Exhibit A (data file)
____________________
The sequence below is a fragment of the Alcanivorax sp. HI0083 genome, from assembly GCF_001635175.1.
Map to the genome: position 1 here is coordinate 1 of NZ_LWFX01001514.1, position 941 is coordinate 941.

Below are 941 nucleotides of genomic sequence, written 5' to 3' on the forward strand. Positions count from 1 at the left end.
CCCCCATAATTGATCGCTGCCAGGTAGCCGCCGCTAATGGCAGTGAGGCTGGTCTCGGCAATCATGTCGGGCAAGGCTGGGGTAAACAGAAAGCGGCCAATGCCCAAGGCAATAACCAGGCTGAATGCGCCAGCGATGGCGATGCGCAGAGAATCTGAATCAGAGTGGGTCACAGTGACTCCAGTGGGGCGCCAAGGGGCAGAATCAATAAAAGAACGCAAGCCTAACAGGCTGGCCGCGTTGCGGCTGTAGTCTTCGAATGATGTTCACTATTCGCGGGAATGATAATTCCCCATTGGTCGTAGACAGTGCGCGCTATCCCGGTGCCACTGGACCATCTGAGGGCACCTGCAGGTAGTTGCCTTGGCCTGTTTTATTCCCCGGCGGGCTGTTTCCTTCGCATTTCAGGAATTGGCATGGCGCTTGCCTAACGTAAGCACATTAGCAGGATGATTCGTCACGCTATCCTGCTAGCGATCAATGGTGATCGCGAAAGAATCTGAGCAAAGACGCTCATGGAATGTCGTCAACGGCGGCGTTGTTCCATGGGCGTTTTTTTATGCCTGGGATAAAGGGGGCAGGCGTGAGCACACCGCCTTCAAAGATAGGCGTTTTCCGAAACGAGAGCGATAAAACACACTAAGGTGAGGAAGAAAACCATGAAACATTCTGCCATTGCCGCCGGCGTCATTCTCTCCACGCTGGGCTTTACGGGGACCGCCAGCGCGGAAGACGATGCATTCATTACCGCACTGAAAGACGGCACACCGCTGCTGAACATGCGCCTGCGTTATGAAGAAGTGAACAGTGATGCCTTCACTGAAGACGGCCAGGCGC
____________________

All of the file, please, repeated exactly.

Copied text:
The sequence below is a fragment of the Alcanivorax sp. HI0083 genome, from assembly GCF_001635175.1.
Map to the genome: position 1 here is coordinate 1 of NZ_LWFX01001514.1, position 941 is coordinate 941.

Below are 941 nucleotides of genomic sequence, written 5' to 3' on the forward strand. Positions count from 1 at the left end.
CCCCCATAATTGATCGCTGCCAGGTAGCCGCCGCTAATGGCAGTGAGGCTGGTCTCGGCAATCATGTCGGGCAAGGCTGGGGTAAACAGAAAGCGGCCAATGCCCAAGGCAATAACCAGGCTGAATGCGCCAGCGATGGCGATGCGCAGAGAATCTGAATCAGAGTGGGTCACAGTGACTCCAGTGGGGCGCCAAGGGGCAGAATCAATAAAAGAACGCAAGCCTAACAGGCTGGCCGCGTTGCGGCTGTAGTCTTCGAATGATGTTCACTATTCGCGGGAATGATAATTCCCCATTGGTCGTAGACAGTGCGCGCTATCCCGGTGCCACTGGACCATCTGAGGGCACCTGCAGGTAGTTGCCTTGGCCTGTTTTATTCCCCGGCGGGCTGTTTCCTTCGCATTTCAGGAATTGGCATGGCGCTTGCCTAACGTAAGCACATTAGCAGGATGATTCGTCACGCTATCCTGCTAGCGATCAATGGTGATCGCGAAAGAATCTGAGCAAAGACGCTCATGGAATGTCGTCAACGGCGGCGTTGTTCCATGGGCGTTTTTTTATGCCTGGGATAAAGGGGGCAGGCGTGAGCACACCGCCTTCAAAGATAGGCGTTTTCCGAAACGAGAGCGATAAAACACACTAAGGTGAGGAAGAAAACCATGAAACATTCTGCCATTGCCGCCGGCGTCATTCTCTCCACGCTGGGCTTTACGGGGACCGCCAGCGCGGAAGACGATGCATTCATTACCGCACTGAAAGACGGCACACCGCTGCTGAACATGCGCCTGCGTTATGAAGAAGTGAACAGTGATGCCTTCACTGAAGACGGCCAGGCGC